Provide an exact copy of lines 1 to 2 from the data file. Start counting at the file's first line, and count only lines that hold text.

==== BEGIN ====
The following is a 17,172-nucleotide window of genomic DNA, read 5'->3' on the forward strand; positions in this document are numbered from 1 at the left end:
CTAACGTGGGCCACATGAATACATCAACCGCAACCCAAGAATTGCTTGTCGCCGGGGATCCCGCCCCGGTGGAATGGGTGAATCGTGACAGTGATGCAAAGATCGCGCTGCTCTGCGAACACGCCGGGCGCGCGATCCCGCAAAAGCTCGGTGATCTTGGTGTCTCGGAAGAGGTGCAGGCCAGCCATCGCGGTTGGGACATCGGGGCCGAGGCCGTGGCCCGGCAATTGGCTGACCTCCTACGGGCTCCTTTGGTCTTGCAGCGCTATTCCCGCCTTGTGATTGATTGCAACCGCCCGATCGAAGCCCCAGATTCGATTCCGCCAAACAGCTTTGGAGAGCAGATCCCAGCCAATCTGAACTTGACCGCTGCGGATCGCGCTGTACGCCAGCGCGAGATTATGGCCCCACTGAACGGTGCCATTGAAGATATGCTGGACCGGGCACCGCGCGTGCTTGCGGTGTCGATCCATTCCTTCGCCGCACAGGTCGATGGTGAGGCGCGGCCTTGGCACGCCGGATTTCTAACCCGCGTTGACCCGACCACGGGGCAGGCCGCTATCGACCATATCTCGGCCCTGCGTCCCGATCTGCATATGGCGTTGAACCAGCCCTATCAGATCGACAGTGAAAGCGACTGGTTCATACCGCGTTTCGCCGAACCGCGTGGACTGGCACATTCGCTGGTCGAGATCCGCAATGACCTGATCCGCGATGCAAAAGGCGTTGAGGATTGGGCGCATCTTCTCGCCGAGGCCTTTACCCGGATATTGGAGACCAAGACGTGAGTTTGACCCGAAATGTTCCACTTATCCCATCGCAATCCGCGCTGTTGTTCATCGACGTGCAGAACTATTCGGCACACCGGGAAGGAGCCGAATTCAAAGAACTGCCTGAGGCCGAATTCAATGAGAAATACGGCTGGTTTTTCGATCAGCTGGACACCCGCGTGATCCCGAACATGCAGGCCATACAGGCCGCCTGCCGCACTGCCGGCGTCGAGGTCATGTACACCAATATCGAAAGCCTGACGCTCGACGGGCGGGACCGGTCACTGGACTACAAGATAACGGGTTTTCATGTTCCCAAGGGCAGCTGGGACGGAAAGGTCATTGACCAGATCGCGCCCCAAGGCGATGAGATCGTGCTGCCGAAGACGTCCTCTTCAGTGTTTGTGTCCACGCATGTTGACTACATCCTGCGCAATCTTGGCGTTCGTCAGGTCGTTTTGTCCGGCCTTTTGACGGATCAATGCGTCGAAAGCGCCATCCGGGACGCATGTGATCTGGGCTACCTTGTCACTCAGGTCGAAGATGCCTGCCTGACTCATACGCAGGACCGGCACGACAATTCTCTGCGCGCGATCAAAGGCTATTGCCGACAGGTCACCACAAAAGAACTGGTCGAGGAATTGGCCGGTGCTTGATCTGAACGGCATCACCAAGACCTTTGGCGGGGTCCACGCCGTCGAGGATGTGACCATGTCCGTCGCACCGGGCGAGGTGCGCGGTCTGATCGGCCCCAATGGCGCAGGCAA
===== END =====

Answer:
The following is a 17,172-nucleotide window of genomic DNA, read 5'->3' on the forward strand; positions in this document are numbered from 1 at the left end:
CTAACGTGGGCCACATGAATACATCAACCGCAACCCAAGAATTGCTTGTCGCCGGGGATCCCGCCCCGGTGGAATGGGTGAATCGTGACAGTGATGCAAAGATCGCGCTGCTCTGCGAACACGCCGGGCGCGCGATCCCGCAAAAGCTCGGTGATCTTGGTGTCTCGGAAGAGGTGCAGGCCAGCCATCGCGGTTGGGACATCGGGGCCGAGGCCGTGGCCCGGCAATTGGCTGACCTCCTACGGGCTCCTTTGGTCTTGCAGCGCTATTCCCGCCTTGTGATTGATTGCAACCGCCCGATCGAAGCCCCAGATTCGATTCCGCCAAACAGCTTTGGAGAGCAGATCCCAGCCAATCTGAACTTGACCGCTGCGGATCGCGCTGTACGCCAGCGCGAGATTATGGCCCCACTGAACGGTGCCATTGAAGATATGCTGGACCGGGCACCGCGCGTGCTTGCGGTGTCGATCCATTCCTTCGCCGCACAGGTCGATGGTGAGGCGCGGCCTTGGCACGCCGGATTTCTAACCCGCGTTGACCCGACCACGGGGCAGGCCGCTATCGACCATATCTCGGCCCTGCGTCCCGATCTGCATATGGCGTTGAACCAGCCCTATCAGATCGACAGTGAAAGCGACTGGTTCATACCGCGTTTCGCCGAACCGCGTGGACTGGCACATTCGCTGGTCGAGATCCGCAATGACCTGATCCGCGATGCAAAAGGCGTTGAGGATTGGGCGCATCTTCTCGCCGAGGCCTTTACCCGGATATTGGAGACCAAGACGTGAGTTTGACCCGAAATGTTCCACTTATCCCATCGCAATCCGCGCTGTTGTTCATCGACGTGCAGAACTATTCGGCACACCGGGAAGGAGCCGAATTCAAAGAACTGCCTGAGGCCGAATTCAATGAGAAATACGGCTGGTTTTTCGATCAGCTGGACACCCGCGTGATCCCGAACATGCAGGCCATACAGGCCGCCTGCCGCACTGCCGGCGTCGAGGTCATGTACACCAATATCGAAAGCCTGACGCTCGACGGGCGGGACCGGTCACTGGACTACAAGATAACGGGTTTTCATGTTCCCAAGGGCAGCTGGGACGGAAAGGTCATTGACCAGATCGCGCCCCAAGGCGATGAGATCGTGCTGCCGAAGACGTCCTCTTCAGTGTTTGTGTCCACGCATGTTGACTACATCCTGCGCAATCTTGGCGTTCGTCAGGTCGTTTTGTCCGGCCTTTTGACGGATCAATGCGTCGAAAGCGCCATCCGGGACGCATGTGATCTGGGCTACCTTGTCACTCAGGTCGAAGATGCCTGCCTGACTCATACGCAGGACCGGCACGACAATTCTCTGCGCGCGATCAAAGGCTATTGCCGACAGGTCACCACAAAAGAACTGGTCGAGGAATTGGCCGGTGCTTGATCTGAACGGCATCACCAAGACCTTTGGCGGGGTCCACGCCGTCGAGGATGTGACCATGTCCGTCGCACCGGGCGAGGTGCGCGGTCTGATCGGCCCCAATGGCGCAGGCAA